Sarah E. Ladd’s The Weaver’s Daughter offers a look at the changing landscape of the textile industry in England. Think Industrial Revolution, cottage industry, textile mills, factories vs. artisans. Toss in a little romance, and you’ve got the gist of this story.
My thoughts: Not as interesting as some books in this vein, but still a solid read. I loved how that iconic crimson cloak just seems to embody Kate’s character. I enjoyed Kate’s relationship with her big brother Charles, and the slow-growing romance between Kate and Henry was sweet. Definitely some Darcy/Elizabeth Bennett moments, especially that scene the night Pennington was *spoiler.* (BTW, I totally saw that revelation coming.)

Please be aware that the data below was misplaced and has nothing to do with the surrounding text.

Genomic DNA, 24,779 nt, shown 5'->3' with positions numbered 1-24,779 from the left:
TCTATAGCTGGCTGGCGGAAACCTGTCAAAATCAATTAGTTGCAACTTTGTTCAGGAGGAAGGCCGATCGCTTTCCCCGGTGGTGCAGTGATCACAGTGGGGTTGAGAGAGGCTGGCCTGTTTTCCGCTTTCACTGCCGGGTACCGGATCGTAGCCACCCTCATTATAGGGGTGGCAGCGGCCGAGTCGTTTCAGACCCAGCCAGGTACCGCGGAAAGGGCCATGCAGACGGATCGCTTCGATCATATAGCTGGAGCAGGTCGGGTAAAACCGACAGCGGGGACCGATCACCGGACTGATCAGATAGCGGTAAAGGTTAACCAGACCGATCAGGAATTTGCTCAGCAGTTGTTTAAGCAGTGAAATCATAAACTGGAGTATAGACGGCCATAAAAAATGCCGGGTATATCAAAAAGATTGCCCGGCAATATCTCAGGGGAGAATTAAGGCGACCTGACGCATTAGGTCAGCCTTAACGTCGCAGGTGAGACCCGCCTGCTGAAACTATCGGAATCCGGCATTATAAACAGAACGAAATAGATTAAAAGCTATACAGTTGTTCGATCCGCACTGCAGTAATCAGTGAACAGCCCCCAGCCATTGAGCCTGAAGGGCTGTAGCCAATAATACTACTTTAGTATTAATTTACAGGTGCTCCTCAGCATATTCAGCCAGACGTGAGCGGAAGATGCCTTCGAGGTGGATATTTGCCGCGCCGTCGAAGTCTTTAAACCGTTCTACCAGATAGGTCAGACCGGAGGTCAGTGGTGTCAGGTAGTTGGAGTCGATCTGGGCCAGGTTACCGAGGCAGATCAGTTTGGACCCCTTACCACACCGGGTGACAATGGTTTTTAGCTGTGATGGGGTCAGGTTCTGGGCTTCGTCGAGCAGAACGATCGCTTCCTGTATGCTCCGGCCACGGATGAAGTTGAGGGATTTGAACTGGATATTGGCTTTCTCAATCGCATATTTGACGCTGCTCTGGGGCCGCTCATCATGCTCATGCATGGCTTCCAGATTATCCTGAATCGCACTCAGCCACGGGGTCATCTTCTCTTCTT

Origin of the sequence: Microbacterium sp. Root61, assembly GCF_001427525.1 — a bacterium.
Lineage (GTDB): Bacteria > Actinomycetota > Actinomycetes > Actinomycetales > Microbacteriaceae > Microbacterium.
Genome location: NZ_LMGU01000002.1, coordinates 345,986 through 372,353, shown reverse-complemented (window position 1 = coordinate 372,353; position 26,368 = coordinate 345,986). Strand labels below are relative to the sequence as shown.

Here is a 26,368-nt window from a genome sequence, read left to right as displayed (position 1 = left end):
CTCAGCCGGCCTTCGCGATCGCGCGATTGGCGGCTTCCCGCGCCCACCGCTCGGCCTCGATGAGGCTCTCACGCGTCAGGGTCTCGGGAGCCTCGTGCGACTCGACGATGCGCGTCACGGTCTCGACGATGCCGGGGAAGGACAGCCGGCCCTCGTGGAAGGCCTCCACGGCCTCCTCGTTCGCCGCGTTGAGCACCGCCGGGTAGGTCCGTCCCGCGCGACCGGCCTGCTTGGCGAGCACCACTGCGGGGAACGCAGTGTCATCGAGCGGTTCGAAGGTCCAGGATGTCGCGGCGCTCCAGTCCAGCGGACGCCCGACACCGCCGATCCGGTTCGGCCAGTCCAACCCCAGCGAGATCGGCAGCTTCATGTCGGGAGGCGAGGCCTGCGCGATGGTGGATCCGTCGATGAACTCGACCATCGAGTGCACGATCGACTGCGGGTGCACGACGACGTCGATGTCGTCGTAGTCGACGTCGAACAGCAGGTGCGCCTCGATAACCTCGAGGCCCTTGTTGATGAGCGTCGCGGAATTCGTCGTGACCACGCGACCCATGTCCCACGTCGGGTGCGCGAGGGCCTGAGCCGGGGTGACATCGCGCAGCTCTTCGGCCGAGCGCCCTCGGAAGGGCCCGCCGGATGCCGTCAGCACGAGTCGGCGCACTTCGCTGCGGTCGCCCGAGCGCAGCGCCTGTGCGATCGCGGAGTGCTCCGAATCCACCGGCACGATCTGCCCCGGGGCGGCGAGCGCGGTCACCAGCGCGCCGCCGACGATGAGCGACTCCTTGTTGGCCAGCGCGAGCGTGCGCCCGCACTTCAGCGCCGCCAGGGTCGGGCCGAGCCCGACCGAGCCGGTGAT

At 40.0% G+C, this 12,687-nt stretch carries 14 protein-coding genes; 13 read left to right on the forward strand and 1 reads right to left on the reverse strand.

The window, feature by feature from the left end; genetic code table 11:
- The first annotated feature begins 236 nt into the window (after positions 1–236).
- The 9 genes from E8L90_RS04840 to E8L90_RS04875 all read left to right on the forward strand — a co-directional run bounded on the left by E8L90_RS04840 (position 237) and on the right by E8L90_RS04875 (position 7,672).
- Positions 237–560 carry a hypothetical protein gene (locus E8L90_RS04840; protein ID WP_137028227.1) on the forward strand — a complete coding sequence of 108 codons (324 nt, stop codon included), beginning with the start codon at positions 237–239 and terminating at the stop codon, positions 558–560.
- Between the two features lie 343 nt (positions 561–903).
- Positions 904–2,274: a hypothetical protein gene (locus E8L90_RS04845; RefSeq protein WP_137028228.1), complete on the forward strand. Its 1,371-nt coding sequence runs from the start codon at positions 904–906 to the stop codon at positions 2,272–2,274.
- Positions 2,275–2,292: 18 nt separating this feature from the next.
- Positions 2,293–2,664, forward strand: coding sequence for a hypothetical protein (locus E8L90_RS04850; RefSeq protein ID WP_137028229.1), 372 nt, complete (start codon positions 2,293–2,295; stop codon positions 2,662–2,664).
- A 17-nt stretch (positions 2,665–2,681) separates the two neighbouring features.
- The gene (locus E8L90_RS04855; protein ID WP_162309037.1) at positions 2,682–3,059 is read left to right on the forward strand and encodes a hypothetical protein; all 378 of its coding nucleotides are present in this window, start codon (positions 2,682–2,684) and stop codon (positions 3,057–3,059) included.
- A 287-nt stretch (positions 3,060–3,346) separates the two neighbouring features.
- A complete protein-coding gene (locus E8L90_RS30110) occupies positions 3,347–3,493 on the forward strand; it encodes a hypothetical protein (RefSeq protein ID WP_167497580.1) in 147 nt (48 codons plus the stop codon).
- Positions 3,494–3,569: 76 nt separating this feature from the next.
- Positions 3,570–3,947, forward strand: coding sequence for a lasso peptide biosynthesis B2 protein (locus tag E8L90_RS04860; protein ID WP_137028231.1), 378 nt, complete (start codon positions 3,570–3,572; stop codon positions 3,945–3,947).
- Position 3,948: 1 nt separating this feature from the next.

I did enjoy how Kate clung to her convictions rather than simply to ‘weaver’ or ‘miller’ stances. She chose to do what was right and kind, even when it hurt. And Ladd’s books are always well-researched, with the historical details woven in seamlessly. Pun semi-intended. 🙂
My rating: 3.8/5 stars
Recommended for: fans of Sarah E. Ladd’s books; readers of Regency and Industrial Revolution era fiction; those who enjoy historical inspy romance
Note: I received a copy of this novel via NetGalley and Thomas Nelson. All opinions are my own.